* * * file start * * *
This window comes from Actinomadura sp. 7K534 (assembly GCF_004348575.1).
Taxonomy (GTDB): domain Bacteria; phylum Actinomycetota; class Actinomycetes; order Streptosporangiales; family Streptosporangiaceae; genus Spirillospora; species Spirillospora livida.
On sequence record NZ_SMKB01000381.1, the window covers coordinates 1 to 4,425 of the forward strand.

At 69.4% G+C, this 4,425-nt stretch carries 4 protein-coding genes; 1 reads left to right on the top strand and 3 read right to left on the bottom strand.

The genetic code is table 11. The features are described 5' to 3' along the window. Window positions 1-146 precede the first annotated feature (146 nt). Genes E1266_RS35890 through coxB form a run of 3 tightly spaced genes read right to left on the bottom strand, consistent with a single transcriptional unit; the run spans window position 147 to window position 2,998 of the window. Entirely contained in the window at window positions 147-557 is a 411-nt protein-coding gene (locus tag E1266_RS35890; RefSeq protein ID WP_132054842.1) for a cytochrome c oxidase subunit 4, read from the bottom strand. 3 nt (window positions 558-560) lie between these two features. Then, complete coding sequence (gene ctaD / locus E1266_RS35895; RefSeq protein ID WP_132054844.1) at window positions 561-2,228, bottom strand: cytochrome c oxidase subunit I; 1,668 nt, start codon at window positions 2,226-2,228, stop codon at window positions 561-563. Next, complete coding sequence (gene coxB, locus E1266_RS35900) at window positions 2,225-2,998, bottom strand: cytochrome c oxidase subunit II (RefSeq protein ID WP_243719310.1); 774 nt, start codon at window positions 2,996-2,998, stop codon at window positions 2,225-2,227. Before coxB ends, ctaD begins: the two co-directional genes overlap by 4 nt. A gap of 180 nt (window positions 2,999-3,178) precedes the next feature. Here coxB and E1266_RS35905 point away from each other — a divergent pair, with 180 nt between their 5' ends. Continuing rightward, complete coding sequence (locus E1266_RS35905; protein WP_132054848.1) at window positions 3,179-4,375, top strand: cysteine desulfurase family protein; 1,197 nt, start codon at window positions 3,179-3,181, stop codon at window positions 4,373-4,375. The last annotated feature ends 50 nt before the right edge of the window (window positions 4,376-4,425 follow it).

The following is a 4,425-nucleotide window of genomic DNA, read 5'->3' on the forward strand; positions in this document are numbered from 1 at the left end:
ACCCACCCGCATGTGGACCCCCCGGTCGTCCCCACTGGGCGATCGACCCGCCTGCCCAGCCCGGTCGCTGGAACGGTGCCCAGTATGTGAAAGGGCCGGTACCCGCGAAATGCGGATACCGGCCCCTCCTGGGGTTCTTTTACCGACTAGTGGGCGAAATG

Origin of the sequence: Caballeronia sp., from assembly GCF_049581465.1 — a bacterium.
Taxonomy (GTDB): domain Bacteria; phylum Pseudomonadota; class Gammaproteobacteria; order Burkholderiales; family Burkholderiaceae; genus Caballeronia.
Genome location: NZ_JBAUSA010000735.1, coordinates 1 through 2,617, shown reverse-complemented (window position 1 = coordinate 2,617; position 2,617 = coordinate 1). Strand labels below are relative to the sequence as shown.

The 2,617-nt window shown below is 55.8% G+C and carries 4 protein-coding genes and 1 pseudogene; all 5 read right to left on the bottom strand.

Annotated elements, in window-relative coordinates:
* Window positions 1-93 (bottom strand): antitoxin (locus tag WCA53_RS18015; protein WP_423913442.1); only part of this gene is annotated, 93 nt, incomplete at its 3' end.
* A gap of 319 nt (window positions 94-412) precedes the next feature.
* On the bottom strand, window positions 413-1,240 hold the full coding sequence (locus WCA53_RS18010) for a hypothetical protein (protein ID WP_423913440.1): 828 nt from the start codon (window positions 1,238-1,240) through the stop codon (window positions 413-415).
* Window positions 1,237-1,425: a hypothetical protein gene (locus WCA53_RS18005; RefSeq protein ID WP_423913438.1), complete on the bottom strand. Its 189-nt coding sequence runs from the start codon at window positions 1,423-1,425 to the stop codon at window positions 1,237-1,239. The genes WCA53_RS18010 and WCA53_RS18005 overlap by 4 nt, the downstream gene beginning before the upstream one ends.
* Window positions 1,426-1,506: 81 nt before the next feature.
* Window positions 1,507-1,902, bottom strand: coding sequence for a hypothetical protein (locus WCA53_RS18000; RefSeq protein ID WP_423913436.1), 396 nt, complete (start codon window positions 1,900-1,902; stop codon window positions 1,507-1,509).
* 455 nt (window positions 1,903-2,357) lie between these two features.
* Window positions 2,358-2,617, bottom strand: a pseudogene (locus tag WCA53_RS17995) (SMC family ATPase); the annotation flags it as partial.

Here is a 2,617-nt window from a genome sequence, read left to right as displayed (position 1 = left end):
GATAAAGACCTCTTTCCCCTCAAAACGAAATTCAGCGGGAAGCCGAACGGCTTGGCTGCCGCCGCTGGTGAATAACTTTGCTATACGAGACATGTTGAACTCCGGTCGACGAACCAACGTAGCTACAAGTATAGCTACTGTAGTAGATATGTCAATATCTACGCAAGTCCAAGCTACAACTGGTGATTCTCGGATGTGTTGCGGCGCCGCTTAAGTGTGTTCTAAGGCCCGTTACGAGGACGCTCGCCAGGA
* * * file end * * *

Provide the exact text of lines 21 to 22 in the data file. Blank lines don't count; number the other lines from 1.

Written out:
Here is a 2,617-nt window from a genome sequence, read left to right as displayed (position 1 = left end):
GATAAAGACCTCTTTCCCCTCAAAACGAAATTCAGCGGGAAGCCGAACGGCTTGGCTGCCGCCGCTGGTGAATAACTTTGCTATACGAGACATGTTGAACTCCGGTCGACGAACCAACGTAGCTACAAGTATAGCTACTGTAGTAGATATGTCAATATCTACGCAAGTCCAAGCTACAACTGGTGATTCTCGGATGTGTTGCGGCGCCGCTTAAGTGTGTTCTAAGGCCCGTTACGAGGACGCTCGCCAGGA